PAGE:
Monastery of St. Simeon
The Monastery of St. Simeon was initially dedicated to Anba Hadra, a local saint who lived in the 4th century and disappeared from the world on his wedding day. The monastery was constructed in the 7th century.
It was in the 10th century when it underwent renovations and was dedicated to Saint Simeon at that time.
Following their arrival at this location, the monks travelled into Nubia with the intention of converting the local population to Christianity. However, in 1173, Salah ad-Din demolished the monastery, putting a stop to the missionary endeavour.
Both the lower level, which was created out of stone, and the top level, which was constructed out of mud brick, were encircled by walls that were 10 meters in height. The monastery is located in an area that is surrounded by desert sands.
There are some fragments of the basilica’s original paintings that have been preserved, and nearby is the room where Saint Simeon is said to have prayed while his beard was fastened to the ceiling in case he dozed off during his devotions.
The cells, which were furnished with mastaba beds, were formerly utilised to accommodate a total of about 300 resident monks and approximately 100 pilgrims at any given time.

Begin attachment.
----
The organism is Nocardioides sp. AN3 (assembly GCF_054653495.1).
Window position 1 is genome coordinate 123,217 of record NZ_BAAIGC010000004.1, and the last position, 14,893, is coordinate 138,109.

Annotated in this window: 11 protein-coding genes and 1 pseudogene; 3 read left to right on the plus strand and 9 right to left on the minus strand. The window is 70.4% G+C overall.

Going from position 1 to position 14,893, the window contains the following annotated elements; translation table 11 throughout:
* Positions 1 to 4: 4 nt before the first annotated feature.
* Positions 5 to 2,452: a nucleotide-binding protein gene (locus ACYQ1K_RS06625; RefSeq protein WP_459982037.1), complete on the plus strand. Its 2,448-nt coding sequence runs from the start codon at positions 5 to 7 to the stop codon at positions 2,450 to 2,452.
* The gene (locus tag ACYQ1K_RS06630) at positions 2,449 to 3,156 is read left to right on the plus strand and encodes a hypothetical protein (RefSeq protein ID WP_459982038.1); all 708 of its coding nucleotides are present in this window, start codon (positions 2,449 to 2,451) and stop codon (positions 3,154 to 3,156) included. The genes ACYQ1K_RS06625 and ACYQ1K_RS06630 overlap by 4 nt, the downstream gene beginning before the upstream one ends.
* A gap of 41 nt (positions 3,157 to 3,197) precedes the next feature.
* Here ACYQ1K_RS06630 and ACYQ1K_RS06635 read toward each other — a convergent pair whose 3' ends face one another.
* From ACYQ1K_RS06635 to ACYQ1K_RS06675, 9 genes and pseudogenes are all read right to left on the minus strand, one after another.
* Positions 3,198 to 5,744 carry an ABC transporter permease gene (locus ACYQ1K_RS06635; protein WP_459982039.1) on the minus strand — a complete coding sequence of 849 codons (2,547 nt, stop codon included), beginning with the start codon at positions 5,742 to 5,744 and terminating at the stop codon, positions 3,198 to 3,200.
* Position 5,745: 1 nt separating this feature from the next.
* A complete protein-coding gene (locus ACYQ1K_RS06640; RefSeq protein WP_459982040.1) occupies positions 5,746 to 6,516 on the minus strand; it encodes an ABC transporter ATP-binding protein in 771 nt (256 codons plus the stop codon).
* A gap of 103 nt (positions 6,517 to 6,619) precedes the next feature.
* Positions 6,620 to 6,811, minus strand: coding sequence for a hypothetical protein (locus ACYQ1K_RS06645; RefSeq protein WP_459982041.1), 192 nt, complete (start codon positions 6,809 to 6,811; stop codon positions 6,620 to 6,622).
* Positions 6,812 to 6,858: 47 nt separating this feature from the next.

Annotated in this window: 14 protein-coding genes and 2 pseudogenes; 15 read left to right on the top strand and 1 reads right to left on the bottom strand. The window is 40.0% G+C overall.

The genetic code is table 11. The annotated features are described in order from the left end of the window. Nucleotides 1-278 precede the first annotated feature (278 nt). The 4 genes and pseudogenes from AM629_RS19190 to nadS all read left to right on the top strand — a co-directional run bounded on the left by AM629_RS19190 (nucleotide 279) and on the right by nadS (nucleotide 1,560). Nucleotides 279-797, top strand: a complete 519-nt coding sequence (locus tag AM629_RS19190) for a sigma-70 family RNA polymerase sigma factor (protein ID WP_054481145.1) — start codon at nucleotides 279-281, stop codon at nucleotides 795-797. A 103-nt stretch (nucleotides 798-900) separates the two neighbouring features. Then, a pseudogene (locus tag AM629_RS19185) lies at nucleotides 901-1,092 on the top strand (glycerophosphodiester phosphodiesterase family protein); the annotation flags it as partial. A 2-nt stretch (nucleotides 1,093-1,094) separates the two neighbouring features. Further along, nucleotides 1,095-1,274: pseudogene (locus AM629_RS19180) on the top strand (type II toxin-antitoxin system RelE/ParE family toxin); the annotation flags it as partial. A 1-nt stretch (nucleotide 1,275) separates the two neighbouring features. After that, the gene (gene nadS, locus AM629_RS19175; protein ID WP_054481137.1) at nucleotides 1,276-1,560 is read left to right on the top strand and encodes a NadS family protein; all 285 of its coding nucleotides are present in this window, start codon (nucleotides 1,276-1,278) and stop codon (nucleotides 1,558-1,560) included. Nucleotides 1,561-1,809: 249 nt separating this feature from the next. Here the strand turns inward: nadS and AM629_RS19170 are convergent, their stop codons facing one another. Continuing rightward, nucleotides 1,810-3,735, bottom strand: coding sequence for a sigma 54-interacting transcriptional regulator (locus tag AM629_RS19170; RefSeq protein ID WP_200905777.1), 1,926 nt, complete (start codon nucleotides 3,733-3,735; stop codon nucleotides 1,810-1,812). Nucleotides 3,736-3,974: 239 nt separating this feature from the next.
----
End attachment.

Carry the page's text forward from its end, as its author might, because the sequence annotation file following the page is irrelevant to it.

The final room on the right has graffiti left behind by Muslim pilgrims who stayed here while travelling to Mecca. Some of the writing is still legible today.
If you are coming from the desert trail or the boat landing, you can either hike or struggle up the desert route to reach the monastery (about 25 minutes).
You also have the option of taking a boat to the Tombs of the Nobles and then riding a camel or a donkey from there; however, you should be sure to bring sufficient amounts of drinking water with you.
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